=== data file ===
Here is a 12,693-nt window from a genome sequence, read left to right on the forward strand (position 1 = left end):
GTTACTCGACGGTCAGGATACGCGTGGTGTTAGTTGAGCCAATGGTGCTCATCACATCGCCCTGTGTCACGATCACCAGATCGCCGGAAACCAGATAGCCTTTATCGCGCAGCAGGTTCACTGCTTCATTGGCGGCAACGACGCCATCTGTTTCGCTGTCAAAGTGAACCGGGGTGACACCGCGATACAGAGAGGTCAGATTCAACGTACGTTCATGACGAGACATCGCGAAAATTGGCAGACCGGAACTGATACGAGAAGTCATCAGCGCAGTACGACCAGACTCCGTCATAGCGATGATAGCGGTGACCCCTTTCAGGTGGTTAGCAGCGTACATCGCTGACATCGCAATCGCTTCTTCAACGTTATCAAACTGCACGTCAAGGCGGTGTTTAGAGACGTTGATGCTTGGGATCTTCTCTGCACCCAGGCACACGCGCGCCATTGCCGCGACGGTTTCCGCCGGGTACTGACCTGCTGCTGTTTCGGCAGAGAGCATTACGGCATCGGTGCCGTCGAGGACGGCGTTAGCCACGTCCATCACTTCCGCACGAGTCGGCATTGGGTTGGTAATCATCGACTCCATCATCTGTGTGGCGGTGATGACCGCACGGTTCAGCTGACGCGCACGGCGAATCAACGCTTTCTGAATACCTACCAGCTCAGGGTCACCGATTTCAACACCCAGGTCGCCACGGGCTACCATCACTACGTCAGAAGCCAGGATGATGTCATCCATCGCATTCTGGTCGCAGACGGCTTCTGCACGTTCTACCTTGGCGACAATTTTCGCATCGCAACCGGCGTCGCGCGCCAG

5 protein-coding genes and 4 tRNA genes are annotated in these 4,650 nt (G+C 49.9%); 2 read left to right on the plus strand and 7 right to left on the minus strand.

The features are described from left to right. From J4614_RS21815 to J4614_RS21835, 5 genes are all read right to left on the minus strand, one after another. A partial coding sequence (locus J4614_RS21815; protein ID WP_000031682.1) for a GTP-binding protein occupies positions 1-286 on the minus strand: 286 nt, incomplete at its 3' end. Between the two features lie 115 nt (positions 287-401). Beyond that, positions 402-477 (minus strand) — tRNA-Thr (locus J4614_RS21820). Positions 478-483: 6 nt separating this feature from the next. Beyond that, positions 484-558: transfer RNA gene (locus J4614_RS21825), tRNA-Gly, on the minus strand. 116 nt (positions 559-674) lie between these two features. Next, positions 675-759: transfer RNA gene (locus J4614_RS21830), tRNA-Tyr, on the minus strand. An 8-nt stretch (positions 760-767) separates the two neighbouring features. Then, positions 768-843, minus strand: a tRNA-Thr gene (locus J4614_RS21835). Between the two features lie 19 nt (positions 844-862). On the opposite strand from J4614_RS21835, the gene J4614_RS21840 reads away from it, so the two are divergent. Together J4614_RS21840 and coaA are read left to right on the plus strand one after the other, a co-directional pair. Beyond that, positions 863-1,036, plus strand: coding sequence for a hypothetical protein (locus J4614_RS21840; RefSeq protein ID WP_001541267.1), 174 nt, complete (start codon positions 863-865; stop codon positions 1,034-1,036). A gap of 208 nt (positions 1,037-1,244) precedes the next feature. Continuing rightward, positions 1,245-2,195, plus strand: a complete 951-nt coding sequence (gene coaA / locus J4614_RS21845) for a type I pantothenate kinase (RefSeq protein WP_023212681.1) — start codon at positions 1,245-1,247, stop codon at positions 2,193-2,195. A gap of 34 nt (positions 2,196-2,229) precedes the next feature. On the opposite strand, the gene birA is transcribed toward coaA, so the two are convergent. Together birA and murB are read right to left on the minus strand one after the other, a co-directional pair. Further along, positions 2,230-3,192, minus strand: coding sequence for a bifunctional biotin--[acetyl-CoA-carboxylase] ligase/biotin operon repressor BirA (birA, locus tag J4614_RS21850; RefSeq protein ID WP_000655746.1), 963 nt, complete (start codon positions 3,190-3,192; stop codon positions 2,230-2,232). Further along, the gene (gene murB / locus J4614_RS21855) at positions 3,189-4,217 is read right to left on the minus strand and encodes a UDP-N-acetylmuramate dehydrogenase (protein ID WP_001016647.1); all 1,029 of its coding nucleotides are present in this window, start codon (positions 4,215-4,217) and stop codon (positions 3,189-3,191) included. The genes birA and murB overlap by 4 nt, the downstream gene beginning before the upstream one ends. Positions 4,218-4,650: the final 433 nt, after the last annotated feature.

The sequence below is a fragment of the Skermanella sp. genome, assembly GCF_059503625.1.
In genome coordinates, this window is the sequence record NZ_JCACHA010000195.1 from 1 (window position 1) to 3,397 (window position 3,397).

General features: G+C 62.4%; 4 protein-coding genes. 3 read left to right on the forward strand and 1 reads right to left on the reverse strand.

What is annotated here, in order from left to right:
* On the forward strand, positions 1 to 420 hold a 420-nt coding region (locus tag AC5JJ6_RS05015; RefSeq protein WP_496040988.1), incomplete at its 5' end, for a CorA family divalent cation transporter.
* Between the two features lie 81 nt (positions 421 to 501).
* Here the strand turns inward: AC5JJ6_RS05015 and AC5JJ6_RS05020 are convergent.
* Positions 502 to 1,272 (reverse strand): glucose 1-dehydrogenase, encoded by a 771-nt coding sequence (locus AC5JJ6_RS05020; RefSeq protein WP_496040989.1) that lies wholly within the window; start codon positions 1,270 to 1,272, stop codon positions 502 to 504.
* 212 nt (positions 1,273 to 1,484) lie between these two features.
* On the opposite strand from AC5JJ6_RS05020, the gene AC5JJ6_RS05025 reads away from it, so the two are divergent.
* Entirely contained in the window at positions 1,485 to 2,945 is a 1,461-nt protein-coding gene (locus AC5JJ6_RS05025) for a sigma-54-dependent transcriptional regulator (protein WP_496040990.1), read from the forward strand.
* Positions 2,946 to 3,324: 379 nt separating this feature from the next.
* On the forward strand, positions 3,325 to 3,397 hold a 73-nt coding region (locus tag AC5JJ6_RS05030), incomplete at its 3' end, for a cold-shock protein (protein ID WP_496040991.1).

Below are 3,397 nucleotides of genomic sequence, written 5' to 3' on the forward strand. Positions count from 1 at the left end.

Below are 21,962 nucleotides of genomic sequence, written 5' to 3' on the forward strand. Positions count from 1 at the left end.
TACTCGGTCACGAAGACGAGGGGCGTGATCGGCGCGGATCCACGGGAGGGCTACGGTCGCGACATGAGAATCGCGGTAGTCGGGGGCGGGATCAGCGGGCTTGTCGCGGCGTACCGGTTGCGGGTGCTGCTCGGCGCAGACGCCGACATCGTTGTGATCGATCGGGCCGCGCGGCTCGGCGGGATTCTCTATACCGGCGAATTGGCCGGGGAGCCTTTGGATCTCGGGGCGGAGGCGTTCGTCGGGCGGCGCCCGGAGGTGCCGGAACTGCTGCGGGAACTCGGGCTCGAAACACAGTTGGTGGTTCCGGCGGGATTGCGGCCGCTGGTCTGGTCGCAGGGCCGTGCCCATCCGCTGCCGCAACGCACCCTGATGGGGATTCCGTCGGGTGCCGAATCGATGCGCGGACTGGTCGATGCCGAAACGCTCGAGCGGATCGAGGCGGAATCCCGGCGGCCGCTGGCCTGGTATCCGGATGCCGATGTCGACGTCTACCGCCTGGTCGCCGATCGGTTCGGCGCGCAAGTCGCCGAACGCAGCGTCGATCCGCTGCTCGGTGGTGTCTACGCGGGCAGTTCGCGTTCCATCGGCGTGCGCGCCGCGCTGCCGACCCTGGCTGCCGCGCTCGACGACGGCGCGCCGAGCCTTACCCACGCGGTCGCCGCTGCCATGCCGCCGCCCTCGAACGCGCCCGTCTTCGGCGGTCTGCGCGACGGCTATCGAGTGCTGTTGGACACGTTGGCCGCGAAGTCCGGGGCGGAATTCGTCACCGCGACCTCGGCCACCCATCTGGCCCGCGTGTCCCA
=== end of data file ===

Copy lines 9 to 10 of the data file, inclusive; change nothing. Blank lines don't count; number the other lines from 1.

* On the forward strand, positions 1 to 420 hold a 420-nt coding region (locus tag AC5JJ6_RS05015; RefSeq protein WP_496040988.1), incomplete at its 5' end, for a CorA family divalent cation transporter.
* Between the two features lie 81 nt (positions 421 to 501).